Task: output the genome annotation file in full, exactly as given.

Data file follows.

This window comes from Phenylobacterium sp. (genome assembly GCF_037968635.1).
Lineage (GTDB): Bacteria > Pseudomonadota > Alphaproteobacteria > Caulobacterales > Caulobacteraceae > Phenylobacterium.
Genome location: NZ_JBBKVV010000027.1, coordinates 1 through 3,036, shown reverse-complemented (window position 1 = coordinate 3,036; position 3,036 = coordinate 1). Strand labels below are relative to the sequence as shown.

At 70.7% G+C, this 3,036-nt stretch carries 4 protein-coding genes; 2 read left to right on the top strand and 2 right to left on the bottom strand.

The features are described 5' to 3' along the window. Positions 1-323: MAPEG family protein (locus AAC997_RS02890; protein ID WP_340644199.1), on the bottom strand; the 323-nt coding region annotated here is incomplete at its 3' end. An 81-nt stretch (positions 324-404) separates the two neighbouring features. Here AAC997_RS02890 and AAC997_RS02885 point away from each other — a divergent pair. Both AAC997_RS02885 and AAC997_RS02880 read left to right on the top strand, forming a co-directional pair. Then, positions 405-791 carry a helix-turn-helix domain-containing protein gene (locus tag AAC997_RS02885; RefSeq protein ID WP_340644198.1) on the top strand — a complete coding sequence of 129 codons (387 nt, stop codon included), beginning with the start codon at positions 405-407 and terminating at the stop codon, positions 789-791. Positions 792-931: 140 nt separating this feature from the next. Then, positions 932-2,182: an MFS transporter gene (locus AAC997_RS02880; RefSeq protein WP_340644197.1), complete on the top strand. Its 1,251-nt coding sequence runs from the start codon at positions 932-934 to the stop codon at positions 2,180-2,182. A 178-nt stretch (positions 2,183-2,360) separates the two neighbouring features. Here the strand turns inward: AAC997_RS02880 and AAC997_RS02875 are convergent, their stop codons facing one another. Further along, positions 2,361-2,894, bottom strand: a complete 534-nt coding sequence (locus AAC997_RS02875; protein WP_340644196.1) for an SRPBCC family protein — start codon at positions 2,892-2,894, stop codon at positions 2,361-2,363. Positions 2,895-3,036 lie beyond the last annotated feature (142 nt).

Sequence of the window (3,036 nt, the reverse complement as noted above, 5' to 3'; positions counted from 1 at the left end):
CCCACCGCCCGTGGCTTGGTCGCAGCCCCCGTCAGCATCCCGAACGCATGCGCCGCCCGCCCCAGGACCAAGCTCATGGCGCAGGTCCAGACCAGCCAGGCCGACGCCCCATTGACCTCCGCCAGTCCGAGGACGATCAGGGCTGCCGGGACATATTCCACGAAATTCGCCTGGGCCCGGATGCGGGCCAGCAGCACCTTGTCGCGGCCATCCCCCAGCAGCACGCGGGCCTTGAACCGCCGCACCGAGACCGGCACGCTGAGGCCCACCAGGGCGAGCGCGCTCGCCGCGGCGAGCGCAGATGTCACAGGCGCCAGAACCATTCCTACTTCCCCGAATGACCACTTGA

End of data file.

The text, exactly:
This window comes from Phenylobacterium sp. (genome assembly GCF_037968635.1).
Lineage (GTDB): Bacteria > Pseudomonadota > Alphaproteobacteria > Caulobacterales > Caulobacteraceae > Phenylobacterium.
Genome location: NZ_JBBKVV010000027.1, coordinates 1 through 3,036, shown reverse-complemented (window position 1 = coordinate 3,036; position 3,036 = coordinate 1). Strand labels below are relative to the sequence as shown.

At 70.7% G+C, this 3,036-nt stretch carries 4 protein-coding genes; 2 read left to right on the top strand and 2 right to left on the bottom strand.

The features are described 5' to 3' along the window. Positions 1-323: MAPEG family protein (locus AAC997_RS02890; protein ID WP_340644199.1), on the bottom strand; the 323-nt coding region annotated here is incomplete at its 3' end. An 81-nt stretch (positions 324-404) separates the two neighbouring features. Here AAC997_RS02890 and AAC997_RS02885 point away from each other — a divergent pair. Both AAC997_RS02885 and AAC997_RS02880 read left to right on the top strand, forming a co-directional pair. Then, positions 405-791 carry a helix-turn-helix domain-containing protein gene (locus tag AAC997_RS02885; RefSeq protein ID WP_340644198.1) on the top strand — a complete coding sequence of 129 codons (387 nt, stop codon included), beginning with the start codon at positions 405-407 and terminating at the stop codon, positions 789-791. Positions 792-931: 140 nt separating this feature from the next. Then, positions 932-2,182: an MFS transporter gene (locus AAC997_RS02880; RefSeq protein WP_340644197.1), complete on the top strand. Its 1,251-nt coding sequence runs from the start codon at positions 932-934 to the stop codon at positions 2,180-2,182. A 178-nt stretch (positions 2,183-2,360) separates the two neighbouring features. Here the strand turns inward: AAC997_RS02880 and AAC997_RS02875 are convergent, their stop codons facing one another. Further along, positions 2,361-2,894, bottom strand: a complete 534-nt coding sequence (locus AAC997_RS02875; protein WP_340644196.1) for an SRPBCC family protein — start codon at positions 2,892-2,894, stop codon at positions 2,361-2,363. Positions 2,895-3,036 lie beyond the last annotated feature (142 nt).

Sequence of the window (3,036 nt, the reverse complement as noted above, 5' to 3'; positions counted from 1 at the left end):
CCCACCGCCCGTGGCTTGGTCGCAGCCCCCGTCAGCATCCCGAACGCATGCGCCGCCCGCCCCAGGACCAAGCTCATGGCGCAGGTCCAGACCAGCCAGGCCGACGCCCCATTGACCTCCGCCAGTCCGAGGACGATCAGGGCTGCCGGGACATATTCCACGAAATTCGCCTGGGCCCGGATGCGGGCCAGCAGCACCTTGTCGCGGCCATCCCCCAGCAGCACGCGGGCCTTGAACCGCCGCACCGAGACCGGCACGCTGAGGCCCACCAGGGCGAGCGCGCTCGCCGCGGCGAGCGCAGATGTCACAGGCGCCAGAACCATTCCTACTTCCCCGAATGACCACTTGA